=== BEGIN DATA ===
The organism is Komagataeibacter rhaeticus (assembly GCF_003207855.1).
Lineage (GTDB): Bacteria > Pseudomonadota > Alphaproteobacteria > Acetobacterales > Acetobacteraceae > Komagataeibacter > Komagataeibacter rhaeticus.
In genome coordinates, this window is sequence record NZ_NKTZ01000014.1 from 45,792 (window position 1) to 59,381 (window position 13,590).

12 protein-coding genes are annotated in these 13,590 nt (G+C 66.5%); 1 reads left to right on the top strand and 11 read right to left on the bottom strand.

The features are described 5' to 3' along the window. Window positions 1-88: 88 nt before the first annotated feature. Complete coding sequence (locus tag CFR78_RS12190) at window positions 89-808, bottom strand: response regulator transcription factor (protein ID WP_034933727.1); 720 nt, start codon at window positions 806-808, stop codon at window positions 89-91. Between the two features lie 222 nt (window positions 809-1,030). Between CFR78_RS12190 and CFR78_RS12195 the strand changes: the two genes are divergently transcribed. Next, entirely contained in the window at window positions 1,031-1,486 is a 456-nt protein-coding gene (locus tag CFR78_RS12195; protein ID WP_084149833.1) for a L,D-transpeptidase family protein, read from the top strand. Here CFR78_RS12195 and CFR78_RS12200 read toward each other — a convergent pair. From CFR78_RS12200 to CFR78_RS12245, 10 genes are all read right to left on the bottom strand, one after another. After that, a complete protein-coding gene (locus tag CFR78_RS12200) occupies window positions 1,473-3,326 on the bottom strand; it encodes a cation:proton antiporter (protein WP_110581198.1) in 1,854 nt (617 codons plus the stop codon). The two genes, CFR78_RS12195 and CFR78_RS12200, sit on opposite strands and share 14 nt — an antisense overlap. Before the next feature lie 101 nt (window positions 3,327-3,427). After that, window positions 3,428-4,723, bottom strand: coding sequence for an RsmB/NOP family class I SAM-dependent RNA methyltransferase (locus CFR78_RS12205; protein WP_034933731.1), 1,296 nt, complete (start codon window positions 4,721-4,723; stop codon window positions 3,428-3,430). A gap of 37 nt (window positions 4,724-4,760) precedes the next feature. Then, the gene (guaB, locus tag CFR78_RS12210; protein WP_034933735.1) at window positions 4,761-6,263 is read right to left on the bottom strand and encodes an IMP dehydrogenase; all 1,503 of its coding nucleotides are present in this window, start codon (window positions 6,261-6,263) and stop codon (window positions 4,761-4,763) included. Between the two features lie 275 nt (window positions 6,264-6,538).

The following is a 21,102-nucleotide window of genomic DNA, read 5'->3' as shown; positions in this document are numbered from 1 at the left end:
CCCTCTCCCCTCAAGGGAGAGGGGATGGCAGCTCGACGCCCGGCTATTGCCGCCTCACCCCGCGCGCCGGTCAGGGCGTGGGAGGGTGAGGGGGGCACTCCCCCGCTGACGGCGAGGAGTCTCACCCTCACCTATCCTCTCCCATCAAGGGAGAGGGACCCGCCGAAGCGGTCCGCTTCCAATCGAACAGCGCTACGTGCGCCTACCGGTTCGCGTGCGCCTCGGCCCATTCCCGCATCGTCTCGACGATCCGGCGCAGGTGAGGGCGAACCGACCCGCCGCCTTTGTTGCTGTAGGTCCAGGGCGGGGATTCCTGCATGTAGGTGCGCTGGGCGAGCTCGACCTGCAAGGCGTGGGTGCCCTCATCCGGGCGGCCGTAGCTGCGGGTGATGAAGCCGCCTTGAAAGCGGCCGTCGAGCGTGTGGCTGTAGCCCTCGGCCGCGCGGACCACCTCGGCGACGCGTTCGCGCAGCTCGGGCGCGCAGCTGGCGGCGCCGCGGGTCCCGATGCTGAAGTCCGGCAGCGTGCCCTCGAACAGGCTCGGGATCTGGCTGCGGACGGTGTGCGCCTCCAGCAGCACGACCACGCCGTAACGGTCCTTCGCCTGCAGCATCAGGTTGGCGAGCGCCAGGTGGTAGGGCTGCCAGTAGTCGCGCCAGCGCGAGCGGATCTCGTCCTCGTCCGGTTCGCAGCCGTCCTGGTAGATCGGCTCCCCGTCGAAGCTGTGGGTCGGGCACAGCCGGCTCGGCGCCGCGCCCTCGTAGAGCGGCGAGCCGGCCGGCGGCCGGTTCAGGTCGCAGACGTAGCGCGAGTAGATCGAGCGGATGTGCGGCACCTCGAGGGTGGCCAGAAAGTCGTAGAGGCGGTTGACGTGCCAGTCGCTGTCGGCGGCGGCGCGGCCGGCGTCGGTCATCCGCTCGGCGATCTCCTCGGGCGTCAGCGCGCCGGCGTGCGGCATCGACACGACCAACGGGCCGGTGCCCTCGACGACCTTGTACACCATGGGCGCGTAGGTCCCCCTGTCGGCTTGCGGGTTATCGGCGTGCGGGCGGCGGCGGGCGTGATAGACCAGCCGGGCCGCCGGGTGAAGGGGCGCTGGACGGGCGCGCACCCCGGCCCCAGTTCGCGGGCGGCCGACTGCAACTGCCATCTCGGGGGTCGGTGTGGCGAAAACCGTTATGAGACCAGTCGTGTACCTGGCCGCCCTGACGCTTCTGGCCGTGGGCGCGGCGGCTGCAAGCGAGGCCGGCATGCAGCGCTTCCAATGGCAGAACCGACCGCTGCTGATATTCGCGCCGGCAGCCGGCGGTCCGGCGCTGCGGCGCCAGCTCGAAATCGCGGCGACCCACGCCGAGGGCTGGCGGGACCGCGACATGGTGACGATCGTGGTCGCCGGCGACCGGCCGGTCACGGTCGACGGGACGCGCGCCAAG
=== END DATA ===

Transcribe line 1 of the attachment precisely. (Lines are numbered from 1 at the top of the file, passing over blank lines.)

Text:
The organism is Komagataeibacter rhaeticus (assembly GCF_003207855.1).